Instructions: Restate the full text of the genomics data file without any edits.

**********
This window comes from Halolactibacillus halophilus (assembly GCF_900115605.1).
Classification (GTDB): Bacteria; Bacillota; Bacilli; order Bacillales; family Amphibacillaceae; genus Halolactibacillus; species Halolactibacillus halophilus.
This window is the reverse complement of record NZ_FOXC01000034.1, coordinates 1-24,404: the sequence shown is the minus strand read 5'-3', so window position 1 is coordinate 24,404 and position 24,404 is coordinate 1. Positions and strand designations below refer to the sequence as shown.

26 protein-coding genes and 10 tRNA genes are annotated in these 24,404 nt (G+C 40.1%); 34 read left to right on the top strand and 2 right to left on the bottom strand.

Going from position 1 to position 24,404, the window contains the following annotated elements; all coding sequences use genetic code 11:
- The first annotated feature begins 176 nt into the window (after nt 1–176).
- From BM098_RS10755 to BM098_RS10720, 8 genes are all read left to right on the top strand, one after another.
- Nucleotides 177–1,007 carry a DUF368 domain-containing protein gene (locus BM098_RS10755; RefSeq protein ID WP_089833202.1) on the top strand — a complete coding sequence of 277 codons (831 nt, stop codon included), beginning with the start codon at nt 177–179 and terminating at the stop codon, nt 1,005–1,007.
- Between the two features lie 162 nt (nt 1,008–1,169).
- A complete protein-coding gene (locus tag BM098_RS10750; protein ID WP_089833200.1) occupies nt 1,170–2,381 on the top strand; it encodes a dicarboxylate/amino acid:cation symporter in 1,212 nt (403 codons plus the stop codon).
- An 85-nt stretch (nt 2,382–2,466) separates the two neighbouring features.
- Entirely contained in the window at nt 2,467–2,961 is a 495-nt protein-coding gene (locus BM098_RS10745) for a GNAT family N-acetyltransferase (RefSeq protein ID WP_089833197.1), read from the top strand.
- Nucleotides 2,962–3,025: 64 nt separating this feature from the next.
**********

This window comes from Halolactibacillus halophilus (assembly GCF_900115605.1).
Classification (GTDB): Bacteria; Bacillota; Bacilli; order Bacillales; family Amphibacillaceae; genus Halolactibacillus; species Halolactibacillus halophilus.
This window is the reverse complement of record NZ_FOXC01000034.1, coordinates 1-24,404: the sequence shown is the minus strand read 5'-3', so window position 1 is coordinate 24,404 and position 24,404 is coordinate 1. Positions and strand designations below refer to the sequence as shown.

26 protein-coding genes and 10 tRNA genes are annotated in these 24,404 nt (G+C 40.1%); 34 read left to right on the top strand and 2 right to left on the bottom strand.

Going from position 1 to position 24,404, the window contains the following annotated elements; all coding sequences use genetic code 11:
- The first annotated feature begins 176 nt into the window (after nt 1–176).
- From BM098_RS10755 to BM098_RS10720, 8 genes are all read left to right on the top strand, one after another.
- Nucleotides 177–1,007 carry a DUF368 domain-containing protein gene (locus BM098_RS10755; RefSeq protein ID WP_089833202.1) on the top strand — a complete coding sequence of 277 codons (831 nt, stop codon included), beginning with the start codon at nt 177–179 and terminating at the stop codon, nt 1,005–1,007.
- Between the two features lie 162 nt (nt 1,008–1,169).
- A complete protein-coding gene (locus tag BM098_RS10750; protein ID WP_089833200.1) occupies nt 1,170–2,381 on the top strand; it encodes a dicarboxylate/amino acid:cation symporter in 1,212 nt (403 codons plus the stop codon).
- An 85-nt stretch (nt 2,382–2,466) separates the two neighbouring features.
- Entirely contained in the window at nt 2,467–2,961 is a 495-nt protein-coding gene (locus BM098_RS10745) for a GNAT family N-acetyltransferase (RefSeq protein ID WP_089833197.1), read from the top strand.
- Nucleotides 2,962–3,025: 64 nt separating this feature from the next.